Frédéric Dard – The Wicked go to Hell (translated by David Coward), Pushkin Vertigo, 06.08.2016. Original title Les salauds vont en enfer, 1956
A review by Eugen Kontschenko
“I hope the good Lord above will be with you… Either the good Lord… or the Devil, because hell is where you’re going!” (Page 14)
The novel The Wicked go to Hell by Frédéric Dard has had a long journey. First written as a play, it was later adapted as a movie and only after that became a novel. It tells a gritty story about an undercover cop who is sent to jail to gather information from a spy. In order to get closer to and befriend each other, they are forced to share a cell. Sensing an upcoming opportunity, the two inmates named Frank and Hal plan an escape. Even though each is suspicious of the other, they form a bizarre bond as they flee from prison in search of a suitable hideout. But who is the cop and who is the spy? Continue reading
Frédéric Dard – Crush (translated by Daniel Seton), Pushkin Vertigo, 6 October 2016
(Original title : Les Scélérats, 1959)
A book review by Eugen Kontschenko
How low would you be willing to fall to live the American dream ?
Frédéric Dard’s novel Crush takes us to Léopoldville, a bleak and turbid industrial town in 1950s France. The residents of Léopoldville are mostly factory workers living simple lives. This is also the case for the novel’s protagonist Louise Lacroix, a 17-year-old girl who lives with her mother and drunken stepfather and, unsatisfied with her work at the factory, aspires to a fancier lifestyle. As she walks home after her shift, she passes by the house of the Roolands, an American couple considered wealthy in contrast with the others, due to the husband’s employment with NATO. Impressed by their house, their garden and especially their car, Louise is fervently drawn to them, envisioning an escape from her dreary life. Her wish seems to come true when the couple employs her as their live-in maid. But before long the American idyll begins to crumble. Continue reading
Dico Dard, selected by Pierre Chalmin, Fleuve Editions, 2015
Crime literature is judgemental. About crime and evil, of course. But also about places, people, times and the weather. Colourful metaphors and flippant comments have long formed part of the Noir stylistic horizon. Noir was recognised as a style before it was theorised as a genre. Chandler and his Chandlerisms, and Peter Cheyney and his far-fetched simile have contributed to enrich crime fiction with lively dialogues, and memorable pronouncements.
For an author like Frédéric Dard, who devoted more than 40 000 pages to telling the adventures of a fictional character, the legendary Commissaire San-Antonio from the Paris Police, aphorisms are strategic instances. Their laconism and directness contrasts with the profusion of the surrounding text. They emerge from the convoluted detective plot as referential anchors. They impress their own rhythm to the narration. They create a mood, and a mode which influence the reading. Their distance, humour, self deprecation, terseness and provocation are all essential part of the reading experience. Continue reading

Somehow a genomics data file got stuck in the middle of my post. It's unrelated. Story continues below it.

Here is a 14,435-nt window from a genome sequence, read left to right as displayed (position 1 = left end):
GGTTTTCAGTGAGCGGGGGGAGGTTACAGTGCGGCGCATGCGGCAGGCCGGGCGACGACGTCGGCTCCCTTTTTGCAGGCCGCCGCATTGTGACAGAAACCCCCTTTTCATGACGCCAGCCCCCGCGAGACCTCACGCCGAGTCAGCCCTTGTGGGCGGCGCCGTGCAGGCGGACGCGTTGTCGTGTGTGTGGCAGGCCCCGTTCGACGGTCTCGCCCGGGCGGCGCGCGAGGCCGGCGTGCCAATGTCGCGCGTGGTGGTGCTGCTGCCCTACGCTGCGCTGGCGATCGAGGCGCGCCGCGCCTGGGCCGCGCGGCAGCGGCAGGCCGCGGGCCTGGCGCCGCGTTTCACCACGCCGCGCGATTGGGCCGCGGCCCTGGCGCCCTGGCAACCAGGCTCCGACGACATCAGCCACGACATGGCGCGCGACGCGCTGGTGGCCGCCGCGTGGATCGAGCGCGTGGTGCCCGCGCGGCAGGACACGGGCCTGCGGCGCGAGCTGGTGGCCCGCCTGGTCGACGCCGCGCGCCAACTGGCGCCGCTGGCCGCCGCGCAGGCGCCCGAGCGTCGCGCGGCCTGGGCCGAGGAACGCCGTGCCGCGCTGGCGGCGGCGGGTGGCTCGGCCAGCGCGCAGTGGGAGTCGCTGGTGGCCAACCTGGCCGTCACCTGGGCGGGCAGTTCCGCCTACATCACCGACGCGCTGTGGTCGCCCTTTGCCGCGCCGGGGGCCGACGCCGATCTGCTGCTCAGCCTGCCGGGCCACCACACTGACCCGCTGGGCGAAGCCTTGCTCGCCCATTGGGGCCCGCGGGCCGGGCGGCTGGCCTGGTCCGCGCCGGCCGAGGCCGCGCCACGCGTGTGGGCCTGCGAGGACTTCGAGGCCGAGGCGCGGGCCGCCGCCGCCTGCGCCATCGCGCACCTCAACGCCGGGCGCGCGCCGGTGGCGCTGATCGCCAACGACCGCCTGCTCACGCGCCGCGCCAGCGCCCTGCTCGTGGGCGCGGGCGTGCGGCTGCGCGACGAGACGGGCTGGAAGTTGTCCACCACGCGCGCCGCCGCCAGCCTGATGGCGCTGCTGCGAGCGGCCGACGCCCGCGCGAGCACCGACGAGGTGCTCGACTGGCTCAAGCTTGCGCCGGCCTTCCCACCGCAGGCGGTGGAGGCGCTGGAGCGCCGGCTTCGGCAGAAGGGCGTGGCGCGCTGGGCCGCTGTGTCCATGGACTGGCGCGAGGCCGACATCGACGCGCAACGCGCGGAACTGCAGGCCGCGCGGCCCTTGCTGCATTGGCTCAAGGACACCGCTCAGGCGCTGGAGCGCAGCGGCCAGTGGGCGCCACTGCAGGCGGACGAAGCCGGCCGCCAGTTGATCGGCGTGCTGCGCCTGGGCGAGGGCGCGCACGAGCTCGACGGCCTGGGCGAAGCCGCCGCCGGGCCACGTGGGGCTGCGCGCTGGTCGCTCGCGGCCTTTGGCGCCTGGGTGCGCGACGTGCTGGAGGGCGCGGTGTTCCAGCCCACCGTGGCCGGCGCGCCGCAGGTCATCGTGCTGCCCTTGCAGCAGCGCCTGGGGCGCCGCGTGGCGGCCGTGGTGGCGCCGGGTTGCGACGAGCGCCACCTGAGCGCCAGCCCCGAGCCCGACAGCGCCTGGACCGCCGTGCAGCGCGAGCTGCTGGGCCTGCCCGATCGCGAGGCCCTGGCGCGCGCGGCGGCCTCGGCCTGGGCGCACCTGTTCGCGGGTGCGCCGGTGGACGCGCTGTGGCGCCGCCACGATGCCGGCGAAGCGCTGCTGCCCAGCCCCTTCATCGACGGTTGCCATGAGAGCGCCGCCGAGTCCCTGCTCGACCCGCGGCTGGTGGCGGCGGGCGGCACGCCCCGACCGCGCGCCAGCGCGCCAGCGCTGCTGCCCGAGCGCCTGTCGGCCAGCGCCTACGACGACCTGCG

Les salauds vont en enfer, Play by Frédéric Dard, Edited, introduced and annotated by : Hugues Galli, Thierry Gautier & Dominique Jeannerod, EUD, 2015, 238 pp.
Frédéric Dard was France’s most popular Crime Fiction author. Besides his career as a novelist, Dard was a prolific playwright, screenwriter and dialogue writer. The recent discovery and subsequent publication (EUD, 2015) of an original manuscript of the successful Play Les salauds vont en enfer allows to retrace the circuits of cultural creation in 1950’s France and the interrelation between various media and narrative forms. Created in the Grand Guignol Theatre in Paris in 1954 and directed by Robert Hossein, the play went on to experience a series of transpositions. First, in 1955, on screen (also directed by Robert Hossein), then as a novel, when in early 1956, it was novelised as a roman noir by Frédéric Dard, the author of the play. In 1971, Abdal Iskar adapted it as television film. A wealth of archives, generously shared by collectors and the author’s family have helped reconstructing the story of the play’s reincarnations and exportations. But working closely on the text of the play for this first edition (six decades after it had been written) also highlighted the importance of the international and intermedia horizons in the creation, as they are both already there in the author’s inspiration. Most of the following pictures, which document the variations and interpretations from media to media and in different countries, are reproduced in this edition, where they are fully referenced. Continue reading